16 Nonexample and example Not an AVL: AVL: X (2) B A B (1) X D C D A C E E Binary Search Trees 16
17 n(2) 3 Height of an AVL Tree 4 n(1) Fact: The height of an AVL tree storing n keys is O(log n). Proof: Let us bound n(h): the minimum number of internal nodes of an AVL tree of height h. We easily see that n(1) = 1 and n(2) = 2 For n > 2, an AVL tree of height h contains the root node, one AVL subtree of height h1 and another of height at least h2. That is, n(h) = 1 + n(h1) + n(h2) Binary Search Trees 17
18 n(2) 3 Height of an AVL Tree 4 n(1) n(h) = 1 + n(h1) + n(h2) Knowing n(h1) > n(h2), we get n(h) > 2n(h2). So n(h) > 2n(h2), n(h) > 4n(h4), n(h) > 8n(h6), (by induction), n(h) > 2 i n(h2i) Solving the base case we get: n(h) > 2 h/2 1 (substitute i=h/21) Taking logarithms: h < 2 log n(h) +2 Thus the height of an AVL tree is O(log n) Binary Search Trees 18
19 Insertion in AVL Trees Insert new leaf node, as for ordinary binary search tree. Then work back up from new leaf to root, checking if any height imbalance has been introduced (computing new balance factors). Perform rotation to correct height imbalance (which rotation depends on the balance factor). Binary Search Trees 19
20 Rotations The restructuring is done by performing a rotation. A rotation is performed around some node X. It can be single right rotation, single left rotation or a double rotation. Binary Search Trees 20
21 Right rotation Right rotation around X (tree is heavier on the left): X (2) A B C Binary Search Trees 21
22 Right rotation Right rotation around X: X (2) A A B X B C C Binary Search Trees 22
23 Right rotation X moves down and to the right, into the position of its right child; X's right subtree is unchanged. X's left child A moves up to take X's place. X is now A's new right child. This leaves the old right child of A unaccounted for. Since it comes from the left of X, it is less than X. So it becomes X's new left child. Binary Search Trees 23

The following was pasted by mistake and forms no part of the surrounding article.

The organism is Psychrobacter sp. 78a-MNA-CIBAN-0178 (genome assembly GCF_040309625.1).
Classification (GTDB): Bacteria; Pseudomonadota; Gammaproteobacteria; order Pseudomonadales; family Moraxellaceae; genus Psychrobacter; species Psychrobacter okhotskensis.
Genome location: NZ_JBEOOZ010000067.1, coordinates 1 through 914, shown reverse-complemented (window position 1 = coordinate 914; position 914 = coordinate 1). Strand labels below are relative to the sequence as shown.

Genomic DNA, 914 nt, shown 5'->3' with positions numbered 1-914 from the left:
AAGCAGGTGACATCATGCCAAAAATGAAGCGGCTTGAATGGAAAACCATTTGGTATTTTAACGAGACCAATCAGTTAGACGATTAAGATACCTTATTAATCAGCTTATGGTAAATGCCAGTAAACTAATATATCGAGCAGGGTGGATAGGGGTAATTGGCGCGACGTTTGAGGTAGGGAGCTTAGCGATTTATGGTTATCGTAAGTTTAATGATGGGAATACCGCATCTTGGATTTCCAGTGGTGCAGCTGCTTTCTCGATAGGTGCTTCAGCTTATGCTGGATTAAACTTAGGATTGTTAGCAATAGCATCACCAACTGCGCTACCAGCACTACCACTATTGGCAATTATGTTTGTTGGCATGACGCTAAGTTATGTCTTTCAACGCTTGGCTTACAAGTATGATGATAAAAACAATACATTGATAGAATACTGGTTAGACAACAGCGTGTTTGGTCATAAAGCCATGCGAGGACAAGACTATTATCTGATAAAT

24 Left rotation The tree is heavier on the right: X (2) A B C D E Binary Search Trees 24
25 Left rotation Left rotation around X: X (2) B A B X D C D A C E E Binary Search Trees 25
26 Double rotations Two single rotations in opposite directions (around two different nodes). Needed when there is a bend in the branch: Binary Search Trees 26
27 Example Rotating right around 30 will not help: 20 (2) (2) Binary Search Trees 27
28 Example First single left rotation around 25: 20 (2) (2) 25(1) 27 Binary Search Trees 28
29 Example First single left rotation around 25: 20 (2) (2) 27 (1) 25 Binary Search Trees 29
30 Example Then single right rotation around 30: 20 (1) Binary Search Trees 30
31 Which rotation? Balance factor 2 (left subtree longer), balance factor of the left daughter 1 or 0: single right rotation. Balance factor 2 (right subtree longer), balance factor of the right daughter 1 or 0: single left rotation Binary Search Trees 31
32 Which rotation? Balance factor 2, balance factor of the left daughter 1: double rotation, around the daughter to the left, around the root to the right. Balance factor 2, balance factor of the right daughter 1: double rotation, around the daughter to the right, around the root to the left. Binary Search Trees 32
33 Deleting in AVL Trees Find leftmost node/subtree of deleted node's right subtree. Delete leftmost subtree. Work back up to deleted node, restoring any imbalances. Replace deleted node by leftmost subtree. Work back up to root, restoring any imbalances. Binary Search Trees 33
34 Running Times for AVL Trees a single restructure is O(1) using a linkedstructure binary tree search is O(log n) height of tree is O(log n), no restructuring needed insertion is O(log n) initial find is O(log n) Restructuring up the tree, maintaining heights is O(log n) deletion is O(log n) initial find is O(log n) Restructuring up the tree, maintaining heights is O(log n) On average, better than binary search trees. Binary Search Trees 34